Sales promotions such as free samples, coupons, price reductions, competitions, and so on, are temporary tactict designed to stimulate either earlier or stronger sales of a product. Free samples, for exaple, may generate the initial awareness of a new product. But the majority of products available at anytime are of course in the maturity stage of the lifecycle. This may last many years, until the products begins to be replaced by new ones and enters the decline stage.
Personal selling is the most expensive promotional tool, and is generally only used sparingly. As well as prospecting for customer, spreading information about a company‘s products and services, selling these products and services, and assisting customers with posssible technical problems, sales people have another important function.Since they are often the only person from a company that customers see, they are an extremely important channel of information.

Market segmentation
Segmentation is important as buyers have unique needs and wants. In segmenting a market, marketers look for broad classes of buyers who differ in their needs. There is no one right way of segmenting markets. A marketer has several bases available to him/her for the segmentation of markets.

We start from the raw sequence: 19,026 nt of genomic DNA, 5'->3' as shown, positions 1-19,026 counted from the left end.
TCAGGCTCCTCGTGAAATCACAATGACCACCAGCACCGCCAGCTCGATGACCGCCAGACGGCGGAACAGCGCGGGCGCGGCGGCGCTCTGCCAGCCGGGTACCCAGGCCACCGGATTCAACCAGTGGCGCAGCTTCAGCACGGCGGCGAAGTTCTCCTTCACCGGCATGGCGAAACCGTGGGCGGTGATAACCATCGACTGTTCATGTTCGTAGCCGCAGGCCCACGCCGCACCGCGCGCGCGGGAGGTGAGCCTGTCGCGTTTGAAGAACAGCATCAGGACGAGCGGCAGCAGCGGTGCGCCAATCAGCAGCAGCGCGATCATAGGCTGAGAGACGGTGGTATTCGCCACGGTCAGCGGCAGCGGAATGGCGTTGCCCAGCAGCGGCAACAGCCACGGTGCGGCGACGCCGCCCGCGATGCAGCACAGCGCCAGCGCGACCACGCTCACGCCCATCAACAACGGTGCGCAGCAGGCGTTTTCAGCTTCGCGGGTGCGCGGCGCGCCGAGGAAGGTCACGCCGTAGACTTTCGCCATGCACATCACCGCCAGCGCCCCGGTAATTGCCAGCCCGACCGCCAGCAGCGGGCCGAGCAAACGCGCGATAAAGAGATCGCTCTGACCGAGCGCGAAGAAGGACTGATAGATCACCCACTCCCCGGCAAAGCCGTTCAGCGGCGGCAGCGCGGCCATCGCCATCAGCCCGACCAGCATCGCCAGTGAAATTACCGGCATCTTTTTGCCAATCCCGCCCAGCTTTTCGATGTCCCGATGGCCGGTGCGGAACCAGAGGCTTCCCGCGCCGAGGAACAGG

It is the division of a heterogeneous market consisting of buyers with different needs and wants, into homogeneous segments of buyers with similar needs and wants. Therefore, the segments are heterogeneous between (ie. all the segments are different, eg. one segment all males, one segment all females) themselves, but homogeneous within (eg. within the male segment, all buyers are male; within the female segment, all buyers are female).
Market segmentation is the division of a market into distinct groups of buyers who might require different products or marketing mixes.


1. long-term demand ilgalaikė paklausa
2. execution of marketing strategies marketingo strategijų ___________________________________________________vykdymas
3. superfluous atliekamas, nereikalingas
4. to provide tiekti
5. response atsiliepimas
6. particular product būtent tas produktas
7. to offer siūlyti
8. to aware of a product informuoti apie produktą
9. basic function pagrindinė funkcija
10. to determine nustatyti
11. marketing research rinkos tyrimas
12. political publicity politinis viešumas
13. fair mugė
14. to persuade to buy įkalbinti pirkti
15. prospective buyer būsimas pirkėjas
16. public relations visuomeniniai ryšiai